Peter Hickman peter.hickman at
Mon Jan 15 17:14:59 GMT 2007

David Cantrell wrote:
> You (for p5p values of you) could hypothetically add a flag to the
> gigantic structure that represents numbers in perl to note if a number
> is precise and propagate it to numbers calculated from those numbers.
> Of course, as soon as a calculation involves an imprecise number, the
> result is imprecise.

Given that the calculation between two precise numbers can result in an 
imprecise number there would be little to be gained in propagating such 
a flag especially if the hardware was flagging the (im)preciseness of 
the calculation. Of course if you were working out the (im)preciseness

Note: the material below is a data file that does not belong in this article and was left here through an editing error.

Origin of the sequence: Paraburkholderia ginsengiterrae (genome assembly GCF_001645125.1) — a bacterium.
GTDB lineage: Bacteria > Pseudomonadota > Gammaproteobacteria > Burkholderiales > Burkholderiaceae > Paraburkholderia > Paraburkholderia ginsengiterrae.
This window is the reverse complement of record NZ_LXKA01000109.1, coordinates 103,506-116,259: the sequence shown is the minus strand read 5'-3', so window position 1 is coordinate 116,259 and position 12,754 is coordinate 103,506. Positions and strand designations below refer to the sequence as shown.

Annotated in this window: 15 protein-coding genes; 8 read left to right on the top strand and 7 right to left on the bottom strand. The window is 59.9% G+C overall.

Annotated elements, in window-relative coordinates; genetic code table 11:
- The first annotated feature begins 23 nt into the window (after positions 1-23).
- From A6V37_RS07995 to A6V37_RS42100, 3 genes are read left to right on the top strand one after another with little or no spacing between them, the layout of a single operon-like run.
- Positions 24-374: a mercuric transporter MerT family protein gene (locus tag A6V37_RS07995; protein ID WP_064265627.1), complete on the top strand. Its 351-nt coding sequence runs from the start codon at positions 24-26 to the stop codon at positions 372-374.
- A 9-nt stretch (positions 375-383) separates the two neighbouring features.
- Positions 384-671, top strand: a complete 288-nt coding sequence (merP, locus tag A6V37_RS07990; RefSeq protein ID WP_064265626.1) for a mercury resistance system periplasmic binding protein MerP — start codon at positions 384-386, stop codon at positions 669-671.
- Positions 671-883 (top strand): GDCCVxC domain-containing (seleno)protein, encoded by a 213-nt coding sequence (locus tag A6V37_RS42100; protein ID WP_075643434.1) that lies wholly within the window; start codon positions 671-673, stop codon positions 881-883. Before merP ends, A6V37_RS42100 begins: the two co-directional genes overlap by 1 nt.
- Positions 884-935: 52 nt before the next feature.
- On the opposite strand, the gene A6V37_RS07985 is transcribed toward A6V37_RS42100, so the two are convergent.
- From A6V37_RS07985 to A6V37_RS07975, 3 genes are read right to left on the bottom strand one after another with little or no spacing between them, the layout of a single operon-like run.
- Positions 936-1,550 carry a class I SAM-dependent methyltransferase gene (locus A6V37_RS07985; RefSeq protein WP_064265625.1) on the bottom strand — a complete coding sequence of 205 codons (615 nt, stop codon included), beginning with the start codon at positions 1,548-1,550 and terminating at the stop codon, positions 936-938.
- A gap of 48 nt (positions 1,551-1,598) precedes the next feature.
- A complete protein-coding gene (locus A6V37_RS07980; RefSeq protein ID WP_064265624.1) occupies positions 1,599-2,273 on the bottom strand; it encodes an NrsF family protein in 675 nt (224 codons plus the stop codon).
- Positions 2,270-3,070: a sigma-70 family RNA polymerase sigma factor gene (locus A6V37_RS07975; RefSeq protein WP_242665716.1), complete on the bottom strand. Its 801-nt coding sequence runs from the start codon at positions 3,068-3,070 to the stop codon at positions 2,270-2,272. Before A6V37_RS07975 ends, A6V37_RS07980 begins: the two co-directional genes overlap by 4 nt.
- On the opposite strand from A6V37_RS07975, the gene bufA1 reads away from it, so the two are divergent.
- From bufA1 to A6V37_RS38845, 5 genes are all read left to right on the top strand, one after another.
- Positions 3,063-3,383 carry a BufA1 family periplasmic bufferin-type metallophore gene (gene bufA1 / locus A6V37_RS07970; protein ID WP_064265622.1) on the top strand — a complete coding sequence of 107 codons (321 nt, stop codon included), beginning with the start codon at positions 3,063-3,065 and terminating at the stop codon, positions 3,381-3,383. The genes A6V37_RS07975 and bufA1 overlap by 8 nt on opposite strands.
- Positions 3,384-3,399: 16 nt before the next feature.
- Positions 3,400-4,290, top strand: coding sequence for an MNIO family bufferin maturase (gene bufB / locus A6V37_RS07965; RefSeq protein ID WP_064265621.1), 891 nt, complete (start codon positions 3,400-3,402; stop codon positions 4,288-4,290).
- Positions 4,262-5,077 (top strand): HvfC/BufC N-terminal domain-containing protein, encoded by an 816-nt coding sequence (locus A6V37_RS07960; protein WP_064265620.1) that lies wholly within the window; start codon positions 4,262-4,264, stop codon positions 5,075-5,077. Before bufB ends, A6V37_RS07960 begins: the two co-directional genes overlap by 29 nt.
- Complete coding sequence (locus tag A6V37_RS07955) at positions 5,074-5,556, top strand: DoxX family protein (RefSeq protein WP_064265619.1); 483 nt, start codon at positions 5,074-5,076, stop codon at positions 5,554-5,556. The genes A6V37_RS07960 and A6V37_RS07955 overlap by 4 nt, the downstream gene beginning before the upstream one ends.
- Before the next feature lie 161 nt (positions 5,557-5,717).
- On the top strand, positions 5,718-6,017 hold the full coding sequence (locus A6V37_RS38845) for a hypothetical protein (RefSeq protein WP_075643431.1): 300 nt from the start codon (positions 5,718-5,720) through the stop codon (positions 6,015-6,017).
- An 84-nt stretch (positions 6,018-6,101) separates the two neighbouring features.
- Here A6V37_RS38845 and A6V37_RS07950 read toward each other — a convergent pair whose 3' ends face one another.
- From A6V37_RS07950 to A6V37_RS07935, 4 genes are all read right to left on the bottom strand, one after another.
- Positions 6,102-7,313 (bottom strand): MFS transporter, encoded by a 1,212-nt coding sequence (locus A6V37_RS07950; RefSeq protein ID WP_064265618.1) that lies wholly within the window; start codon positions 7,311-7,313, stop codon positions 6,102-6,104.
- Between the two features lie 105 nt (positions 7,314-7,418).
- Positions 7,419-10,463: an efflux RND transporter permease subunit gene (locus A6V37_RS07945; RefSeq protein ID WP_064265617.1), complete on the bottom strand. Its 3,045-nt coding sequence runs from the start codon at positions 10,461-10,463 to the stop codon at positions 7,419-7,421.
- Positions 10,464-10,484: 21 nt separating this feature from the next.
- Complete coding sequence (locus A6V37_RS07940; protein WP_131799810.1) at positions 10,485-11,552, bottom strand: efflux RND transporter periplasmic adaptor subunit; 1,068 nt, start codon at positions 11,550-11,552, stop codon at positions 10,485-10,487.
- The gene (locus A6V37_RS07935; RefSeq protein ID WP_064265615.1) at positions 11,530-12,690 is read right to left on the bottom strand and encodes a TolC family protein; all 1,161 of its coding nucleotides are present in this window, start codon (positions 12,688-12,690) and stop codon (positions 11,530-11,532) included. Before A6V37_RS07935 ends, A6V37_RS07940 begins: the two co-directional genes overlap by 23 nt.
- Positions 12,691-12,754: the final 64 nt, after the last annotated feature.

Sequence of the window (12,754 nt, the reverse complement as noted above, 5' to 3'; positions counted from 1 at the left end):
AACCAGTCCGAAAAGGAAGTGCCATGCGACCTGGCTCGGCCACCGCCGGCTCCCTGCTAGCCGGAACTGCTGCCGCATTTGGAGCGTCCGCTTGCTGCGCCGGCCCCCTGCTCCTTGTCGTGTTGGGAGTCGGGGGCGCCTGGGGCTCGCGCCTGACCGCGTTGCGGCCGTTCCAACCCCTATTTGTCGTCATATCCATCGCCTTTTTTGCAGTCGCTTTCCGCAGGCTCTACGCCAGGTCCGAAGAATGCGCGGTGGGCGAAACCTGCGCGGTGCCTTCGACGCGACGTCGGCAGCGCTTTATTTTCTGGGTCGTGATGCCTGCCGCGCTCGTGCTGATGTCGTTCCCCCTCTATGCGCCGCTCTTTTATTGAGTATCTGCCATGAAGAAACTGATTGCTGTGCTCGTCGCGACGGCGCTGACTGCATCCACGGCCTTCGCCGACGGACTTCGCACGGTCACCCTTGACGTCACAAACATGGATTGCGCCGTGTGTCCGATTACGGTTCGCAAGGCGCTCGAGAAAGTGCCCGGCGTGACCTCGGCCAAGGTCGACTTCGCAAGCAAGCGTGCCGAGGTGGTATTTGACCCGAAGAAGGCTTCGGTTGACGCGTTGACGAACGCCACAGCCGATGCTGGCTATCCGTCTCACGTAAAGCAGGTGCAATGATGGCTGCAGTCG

in software then you could sometimes short circuit such a check. But not 
always. Sometimes a precise number and an imprecise number will result 
in a precise answer. I give you:

X * 0

For the sake of argument X is imprecise and 0 is precise. Just how many 
such cases exist for the various operations I do not know. But doing 
this in software is not going to be cheap. Quite what you would gain in 
knowing that a number was imprecise I do not know, but them I'm a web 
developer :) not an accountant.

Peter Hickman.

Semantico, Lees House, 21-23 Dyke Road, Brighton BN1 3FE
t: 01273 722222
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